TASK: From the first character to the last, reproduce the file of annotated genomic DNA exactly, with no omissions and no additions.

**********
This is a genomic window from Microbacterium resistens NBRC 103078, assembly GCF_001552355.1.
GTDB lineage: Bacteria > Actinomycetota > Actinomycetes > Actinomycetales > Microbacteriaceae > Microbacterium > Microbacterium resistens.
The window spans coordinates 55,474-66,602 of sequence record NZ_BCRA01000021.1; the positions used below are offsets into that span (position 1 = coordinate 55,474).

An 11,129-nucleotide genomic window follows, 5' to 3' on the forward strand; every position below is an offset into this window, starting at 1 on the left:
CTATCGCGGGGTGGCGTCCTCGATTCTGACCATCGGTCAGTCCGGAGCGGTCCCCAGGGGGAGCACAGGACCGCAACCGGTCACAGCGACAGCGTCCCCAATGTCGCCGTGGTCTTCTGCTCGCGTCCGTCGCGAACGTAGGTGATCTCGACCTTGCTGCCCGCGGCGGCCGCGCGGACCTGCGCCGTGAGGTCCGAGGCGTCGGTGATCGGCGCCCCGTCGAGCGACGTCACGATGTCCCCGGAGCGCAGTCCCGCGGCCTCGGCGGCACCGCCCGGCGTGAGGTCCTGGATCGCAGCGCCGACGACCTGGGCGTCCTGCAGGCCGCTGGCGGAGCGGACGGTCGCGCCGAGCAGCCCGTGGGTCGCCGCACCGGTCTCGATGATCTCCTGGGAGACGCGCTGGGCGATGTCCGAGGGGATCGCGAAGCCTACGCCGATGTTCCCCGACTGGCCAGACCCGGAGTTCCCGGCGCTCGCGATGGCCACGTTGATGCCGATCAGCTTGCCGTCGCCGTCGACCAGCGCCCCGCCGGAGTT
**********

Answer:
This is a genomic window from Microbacterium resistens NBRC 103078, assembly GCF_001552355.1.
GTDB lineage: Bacteria > Actinomycetota > Actinomycetes > Actinomycetales > Microbacteriaceae > Microbacterium > Microbacterium resistens.
The window spans coordinates 55,474-66,602 of sequence record NZ_BCRA01000021.1; the positions used below are offsets into that span (position 1 = coordinate 55,474).

An 11,129-nucleotide genomic window follows, 5' to 3' on the forward strand; every position below is an offset into this window, starting at 1 on the left:
CTATCGCGGGGTGGCGTCCTCGATTCTGACCATCGGTCAGTCCGGAGCGGTCCCCAGGGGGAGCACAGGACCGCAACCGGTCACAGCGACAGCGTCCCCAATGTCGCCGTGGTCTTCTGCTCGCGTCCGTCGCGAACGTAGGTGATCTCGACCTTGCTGCCCGCGGCGGCCGCGCGGACCTGCGCCGTGAGGTCCGAGGCGTCGGTGATCGGCGCCCCGTCGAGCGACGTCACGATGTCCCCGGAGCGCAGTCCCGCGGCCTCGGCGGCACCGCCCGGCGTGAGGTCCTGGATCGCAGCGCCGACGACCTGGGCGTCCTGCAGGCCGCTGGCGGAGCGGACGGTCGCGCCGAGCAGCCCGTGGGTCGCCGCACCGGTCTCGATGATCTCCTGGGAGACGCGCTGGGCGATGTCCGAGGGGATCGCGAAGCCTACGCCGATGTTCCCCGACTGGCCAGACCCGGAGTTCCCGGCGCTCGCGATGGCCACGTTGATGCCGATCAGCTTGCCGTCGCCGTCGACCAGCGCCCCGCCGGAGTT